I wish she’d join the twenty-first century already and get a cell phone. Conley waited two more minutes for Sirena before sighing and logging off. He crept upstairs into the kitchen to pilfer some snacks, being careful not to wake his parents. A bag of chips crinkled as Conley filched it from a cupboard.

“Going somewhere?” asked a woman, her voice barely louder than a whisper.

Conley jumped. His mother, Helen, was still up. As his eyes adjusted to the dim light, he could barely see a silhouette in the family room, sitting motionless in a rocking chair. Helen’s alert eyes focused on Conley. He felt like prey being tracked by an owl.

“Mom? What are you still doing up?”

“Okay, don’t laugh, but I watched another episode of Killer’s Instinct and it scared me so bad I can’t sleep.”

“You would think after the first time you couldn’t sleep you’d stop watching that show.”

“I know, but it’s so fascinating to try and understand why people would do such gruesome things.”

“I guess. Is Dad still awake? This morning he said he might stay up for the meteor shower.”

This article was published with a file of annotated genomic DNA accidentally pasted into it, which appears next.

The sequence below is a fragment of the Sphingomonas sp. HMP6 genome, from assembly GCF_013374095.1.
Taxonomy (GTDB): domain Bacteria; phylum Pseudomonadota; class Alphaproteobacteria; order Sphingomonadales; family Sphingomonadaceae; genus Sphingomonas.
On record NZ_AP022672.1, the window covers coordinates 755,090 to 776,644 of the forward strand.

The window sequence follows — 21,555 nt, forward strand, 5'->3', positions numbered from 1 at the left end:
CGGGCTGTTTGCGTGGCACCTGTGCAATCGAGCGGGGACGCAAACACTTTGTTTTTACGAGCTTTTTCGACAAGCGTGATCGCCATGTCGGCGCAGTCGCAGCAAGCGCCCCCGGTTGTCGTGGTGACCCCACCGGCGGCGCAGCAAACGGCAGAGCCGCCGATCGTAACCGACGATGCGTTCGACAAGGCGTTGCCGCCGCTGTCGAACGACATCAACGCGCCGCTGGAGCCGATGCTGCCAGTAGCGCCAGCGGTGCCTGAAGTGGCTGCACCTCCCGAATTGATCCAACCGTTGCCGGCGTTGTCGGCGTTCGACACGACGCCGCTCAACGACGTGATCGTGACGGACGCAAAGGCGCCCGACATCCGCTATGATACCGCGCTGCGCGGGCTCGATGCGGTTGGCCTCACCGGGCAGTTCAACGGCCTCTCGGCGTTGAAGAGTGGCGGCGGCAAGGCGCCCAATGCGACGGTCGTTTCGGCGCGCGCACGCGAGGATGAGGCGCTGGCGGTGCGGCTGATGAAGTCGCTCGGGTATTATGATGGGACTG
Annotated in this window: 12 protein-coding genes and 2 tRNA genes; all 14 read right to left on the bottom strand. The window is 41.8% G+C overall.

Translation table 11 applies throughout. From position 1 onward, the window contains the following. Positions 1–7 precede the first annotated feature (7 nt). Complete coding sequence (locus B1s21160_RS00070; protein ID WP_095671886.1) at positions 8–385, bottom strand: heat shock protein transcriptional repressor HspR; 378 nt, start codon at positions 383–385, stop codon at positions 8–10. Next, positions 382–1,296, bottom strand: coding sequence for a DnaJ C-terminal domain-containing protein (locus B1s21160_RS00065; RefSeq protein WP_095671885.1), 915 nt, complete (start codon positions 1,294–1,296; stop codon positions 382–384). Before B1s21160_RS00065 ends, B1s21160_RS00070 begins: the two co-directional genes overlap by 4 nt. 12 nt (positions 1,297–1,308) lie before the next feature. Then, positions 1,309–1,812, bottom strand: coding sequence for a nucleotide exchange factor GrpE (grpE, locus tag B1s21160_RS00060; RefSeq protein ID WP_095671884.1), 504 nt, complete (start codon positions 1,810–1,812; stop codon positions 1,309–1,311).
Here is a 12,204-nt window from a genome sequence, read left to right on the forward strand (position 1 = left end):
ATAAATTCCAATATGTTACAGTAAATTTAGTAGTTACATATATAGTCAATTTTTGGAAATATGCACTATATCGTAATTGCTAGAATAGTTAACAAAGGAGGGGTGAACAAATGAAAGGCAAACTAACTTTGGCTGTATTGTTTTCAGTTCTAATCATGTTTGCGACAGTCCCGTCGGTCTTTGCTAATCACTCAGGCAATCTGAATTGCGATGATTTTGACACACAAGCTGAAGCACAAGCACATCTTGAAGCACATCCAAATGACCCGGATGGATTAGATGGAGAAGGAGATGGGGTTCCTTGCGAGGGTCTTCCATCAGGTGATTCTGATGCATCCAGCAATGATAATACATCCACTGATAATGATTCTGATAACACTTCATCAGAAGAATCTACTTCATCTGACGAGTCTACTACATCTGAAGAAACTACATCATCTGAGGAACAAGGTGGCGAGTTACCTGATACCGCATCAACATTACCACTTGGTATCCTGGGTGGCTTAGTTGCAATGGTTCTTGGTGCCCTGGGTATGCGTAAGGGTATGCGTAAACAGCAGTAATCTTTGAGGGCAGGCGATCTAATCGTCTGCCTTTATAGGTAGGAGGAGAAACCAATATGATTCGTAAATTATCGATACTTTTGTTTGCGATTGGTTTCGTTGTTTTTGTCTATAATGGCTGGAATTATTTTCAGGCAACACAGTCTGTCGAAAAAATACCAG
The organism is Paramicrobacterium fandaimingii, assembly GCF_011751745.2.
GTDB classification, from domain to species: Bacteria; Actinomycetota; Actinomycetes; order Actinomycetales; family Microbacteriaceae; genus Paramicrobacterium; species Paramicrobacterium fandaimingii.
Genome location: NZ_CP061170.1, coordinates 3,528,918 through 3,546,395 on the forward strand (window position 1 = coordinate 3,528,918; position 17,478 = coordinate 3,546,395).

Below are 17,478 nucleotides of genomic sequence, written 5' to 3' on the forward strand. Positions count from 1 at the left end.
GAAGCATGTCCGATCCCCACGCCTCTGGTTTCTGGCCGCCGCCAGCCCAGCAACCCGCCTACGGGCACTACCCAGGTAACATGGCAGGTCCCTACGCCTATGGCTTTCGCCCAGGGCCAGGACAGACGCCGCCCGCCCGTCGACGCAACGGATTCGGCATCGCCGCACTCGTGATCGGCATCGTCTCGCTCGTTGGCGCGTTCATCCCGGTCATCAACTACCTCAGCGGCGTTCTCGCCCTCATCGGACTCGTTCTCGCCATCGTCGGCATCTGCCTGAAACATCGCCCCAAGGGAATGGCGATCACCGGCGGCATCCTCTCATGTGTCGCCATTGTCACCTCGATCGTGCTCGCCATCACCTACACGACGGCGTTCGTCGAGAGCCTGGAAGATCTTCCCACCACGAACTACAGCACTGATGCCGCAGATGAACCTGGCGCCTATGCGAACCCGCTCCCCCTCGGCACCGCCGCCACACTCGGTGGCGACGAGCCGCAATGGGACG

“Are you kidding? He’s been out for a couple of hours. Shows like that don’t faze him. He was snoring half-way into it. I told him to just go to bed because the episode was about a chain-saw massacre and every time he started snoring it made me jump. He’s snoring in there right now and all I hear is chainsaw, chainsaw, chainsaw. I don’t want to go back to bed, but I don’t like being out here all alone either.”

“Sorry I can’t keep you company. I’ve got to get going before I miss the meteor shower.”

“You’re going out—tonight? By yourself?”

Her question stung more than usual. “Yes Mom. By myself. All alone.”

“Hmmm… I don’t know, Conley. Do you really think that’s a good idea? It’s kind of late.”

“Mom, I’m nineteen. I really don’t need your permission. I’ll be fine. Don’t worry.”

Yeah right, Conley thought. Helen would worry. That’s what she did.